We’ve been talking a lot about retirement calculators lately, but how do you pick a good one? A Web search for “retirement calculator” will bring you all kinds of free, online tools. But not all of them are equally useful. Some ignore inflation while others assume an overly optimistic view that income will grow by 3 percent a year or that the rate of return on investments will be 10 percent.
I prefer calculators that let you decide all the variables. They require more effort, but then you can see for yourself how a rate of return of 6 percent, or 3 percent, would affect future retirement income. Here are other factors to look out for:
- Life expectancy. Some calculators actually ask you to guess how long you will live, as if anyone knows. Others assume a life expectancy of 85, which I think is equally foolish, given today’s longer life spans. I prefer calculators that assume a life span of at least 95.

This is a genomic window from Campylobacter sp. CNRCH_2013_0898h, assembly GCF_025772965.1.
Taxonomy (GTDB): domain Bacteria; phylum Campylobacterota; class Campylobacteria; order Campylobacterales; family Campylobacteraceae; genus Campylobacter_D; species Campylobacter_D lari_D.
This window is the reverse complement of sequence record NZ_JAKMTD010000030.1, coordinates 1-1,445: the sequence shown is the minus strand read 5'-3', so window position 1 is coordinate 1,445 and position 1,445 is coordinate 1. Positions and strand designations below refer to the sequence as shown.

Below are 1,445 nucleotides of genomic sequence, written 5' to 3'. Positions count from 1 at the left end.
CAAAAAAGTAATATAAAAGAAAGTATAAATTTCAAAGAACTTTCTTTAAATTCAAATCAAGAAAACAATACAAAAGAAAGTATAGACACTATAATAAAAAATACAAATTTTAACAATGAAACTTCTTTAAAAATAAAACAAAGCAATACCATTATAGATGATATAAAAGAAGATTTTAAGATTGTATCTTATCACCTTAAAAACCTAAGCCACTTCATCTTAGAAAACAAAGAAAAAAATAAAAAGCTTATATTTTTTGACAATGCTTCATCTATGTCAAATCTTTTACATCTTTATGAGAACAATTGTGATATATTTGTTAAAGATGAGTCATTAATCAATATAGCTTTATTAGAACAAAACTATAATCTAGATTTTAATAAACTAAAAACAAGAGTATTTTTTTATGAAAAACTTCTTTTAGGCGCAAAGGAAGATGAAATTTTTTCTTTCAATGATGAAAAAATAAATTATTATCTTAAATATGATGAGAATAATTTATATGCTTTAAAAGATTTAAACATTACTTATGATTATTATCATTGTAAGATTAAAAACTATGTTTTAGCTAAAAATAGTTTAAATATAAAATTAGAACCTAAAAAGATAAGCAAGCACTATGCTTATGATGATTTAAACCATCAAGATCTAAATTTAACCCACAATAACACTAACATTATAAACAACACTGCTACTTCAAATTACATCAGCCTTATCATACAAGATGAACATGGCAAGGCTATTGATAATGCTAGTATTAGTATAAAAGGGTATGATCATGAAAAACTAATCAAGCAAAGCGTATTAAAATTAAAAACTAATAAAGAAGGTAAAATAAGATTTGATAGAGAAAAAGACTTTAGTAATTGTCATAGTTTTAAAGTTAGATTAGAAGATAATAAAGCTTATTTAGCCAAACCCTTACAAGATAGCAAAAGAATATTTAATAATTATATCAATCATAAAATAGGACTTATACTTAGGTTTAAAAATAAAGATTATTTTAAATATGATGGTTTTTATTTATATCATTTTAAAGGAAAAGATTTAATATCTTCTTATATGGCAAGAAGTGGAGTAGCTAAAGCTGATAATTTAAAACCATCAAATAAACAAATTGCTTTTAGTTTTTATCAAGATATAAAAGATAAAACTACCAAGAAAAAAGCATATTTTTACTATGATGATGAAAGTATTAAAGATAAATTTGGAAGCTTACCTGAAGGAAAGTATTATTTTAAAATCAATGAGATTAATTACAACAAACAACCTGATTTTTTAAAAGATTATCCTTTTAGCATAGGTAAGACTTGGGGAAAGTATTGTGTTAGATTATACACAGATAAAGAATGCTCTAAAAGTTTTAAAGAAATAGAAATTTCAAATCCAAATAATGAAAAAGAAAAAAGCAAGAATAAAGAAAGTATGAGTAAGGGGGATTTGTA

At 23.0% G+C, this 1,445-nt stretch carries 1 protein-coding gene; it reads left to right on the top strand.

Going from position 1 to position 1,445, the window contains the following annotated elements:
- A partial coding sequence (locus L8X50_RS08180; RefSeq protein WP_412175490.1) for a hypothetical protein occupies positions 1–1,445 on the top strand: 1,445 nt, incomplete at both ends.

- Replacement income. While financial advisers have long suggested a replacement income of 80 percent, that may be too low, given rising healthcare costs. A goal of replacing 100 percent of one’s preretirement income is the more conservative choice.
- Inflation. Some calculators assume either no inflation or a very low inflation rate. Given how current food prices have shot up, that may be overly optimistic. I like calculators that let you choose the rate of inflation or use a conservative estimate, such as 3 to 5 percent.
Over the weekend, I spoke with WTOP radio in Washington, D.C., about why retirement calculators can be helpful and what to look for when choosing one.
If you want to play around with one, check out the new calculator that T. Rowe Price just released. It asks a lot of detailed questions, but I think it’s worth the effort.